Notes from a plant nerd: Go, go chasing butterflies
Every year at the beginning of fall, an amazing thing happens in North America, and the Southern Appalachian Mountains.
One of the most amazing animal migrations just passes through Western North Carolina, and not only can you go witness it, but you can also help these amazing animals along the way.
Every year monarch butterflies (Danaus plexippus) set out from their summer homes in the northern U.S. and Canada to fly 3,000 miles to their wintering grounds in warmer climates. And each year they follow the same or similar routes as in previous years. They stop and drink nectar from the same fields of wildflowers, roost overnight in the same trees, and follow a similar route as their ancestors have the previous years, for millions of years. And sometimes, if you are lucky and time it well, you can find them on the Blue Ridge Parkway and stand among hundreds of monarchs swooping down for nectar or flying southward on their journey.
The majority of monarch butterflies spend the winter huddled in trees together by the millions in the mountains outside of Mexico City. They will leave the warm safety of numbers to flit down and drink nectar from flowers during the warmer days, and then gather in such amazing masses back in the trees that their weight, the weight of butterflies, causes the branches to droop and hang.
In the late winter, they leave Mexico and begin their long, multi-generational migration towards Canada and the northern U.S. It takes them three generations, all dependent on the many species of milkweed plants (Asclepias spp.) that serve as hosts for their caterpillars. These milkweeds, and a couple of other plant species that used to be in the milkweed genus of Asclepias, are the only plants in the world that monarchs will lay their eggs on, as it is the only food their caterpillars will eat. And you thought you had a picky child?
The monarchs then spend the summer in their northern reaches for two or three more generations, flying about and doing what monarchs do on their summer vacation. You know, drinking nectar, pollinating flowers, waterskiing, having barbecues, just normal summer vacation stuff. And then, in the fall they will fly all the way back to Mexico in one single, long-lived generation to reach the same overwintering grounds that their great, great, great, great, great, and sometimes great-grandparents did the year before. And they have been making this same journey, year after year, for millions of years. It is mind-boggling to me.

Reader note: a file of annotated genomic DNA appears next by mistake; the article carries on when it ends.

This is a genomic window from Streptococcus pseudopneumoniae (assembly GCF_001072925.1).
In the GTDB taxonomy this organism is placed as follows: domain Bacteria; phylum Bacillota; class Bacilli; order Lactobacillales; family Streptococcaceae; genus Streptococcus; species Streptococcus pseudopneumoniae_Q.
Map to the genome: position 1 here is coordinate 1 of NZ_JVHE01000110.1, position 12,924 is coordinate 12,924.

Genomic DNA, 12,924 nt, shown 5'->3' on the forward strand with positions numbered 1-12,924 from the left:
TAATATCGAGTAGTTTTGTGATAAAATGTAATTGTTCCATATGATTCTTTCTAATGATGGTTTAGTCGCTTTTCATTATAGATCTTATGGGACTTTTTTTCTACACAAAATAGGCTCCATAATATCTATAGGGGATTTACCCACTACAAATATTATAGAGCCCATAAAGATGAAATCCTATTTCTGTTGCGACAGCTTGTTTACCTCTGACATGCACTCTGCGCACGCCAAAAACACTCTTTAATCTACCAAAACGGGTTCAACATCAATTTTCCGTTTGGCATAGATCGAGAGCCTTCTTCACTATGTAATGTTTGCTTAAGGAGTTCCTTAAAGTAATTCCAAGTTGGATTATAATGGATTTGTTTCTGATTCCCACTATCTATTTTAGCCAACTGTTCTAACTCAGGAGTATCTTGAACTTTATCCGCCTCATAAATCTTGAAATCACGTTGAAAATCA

And you can help them. In fact, this species, and so many others, could use our help. Our culture has decimated their traditional habitats and migration routes by replacing the native plants they evolved with, with millions of acres of corn, soy, wheat, lawns, golf courses and exotic plant landscapes. By planting and encouraging native plants back into these areas, we can help to make sure that the monarchs continue this journey long into the future.
They need milkweeds that are native to your bioregion for their spring journey. And in the fall, the adults rely on the abundance of nectar produced by asters (Symphyotricum and Eurybia spp.), goldenrods (Solidago spp.), ironweeds (Vernonia spp.), Joe Pye weeds (Eutrochium spp.) and other late-blooming flowers. As do so many other species of moth, butterfly, bees, wasps and other insects. If we continue to think of these plants as weeds and mow them down or spray them to death before they bloom, we will continue to see a decline in insect species all around.
This week, the monarch butterflies are migrating through the mountains, flying south and drinking nectar. I encourage you to go up onto the Blue Ridge Parkway and see if you can find them. Some common spots are the Cherry Cove Gap Overlook, Haywood Gap, Devil’s Courthouse parking area, Caney Fork Overlook and other spots along the way with an abundance of wildflowers in bloom. But do be careful as you drive along scanning the roadsides and skies for signs of monarchs, as the road is curvy and filled with tourists this time of year.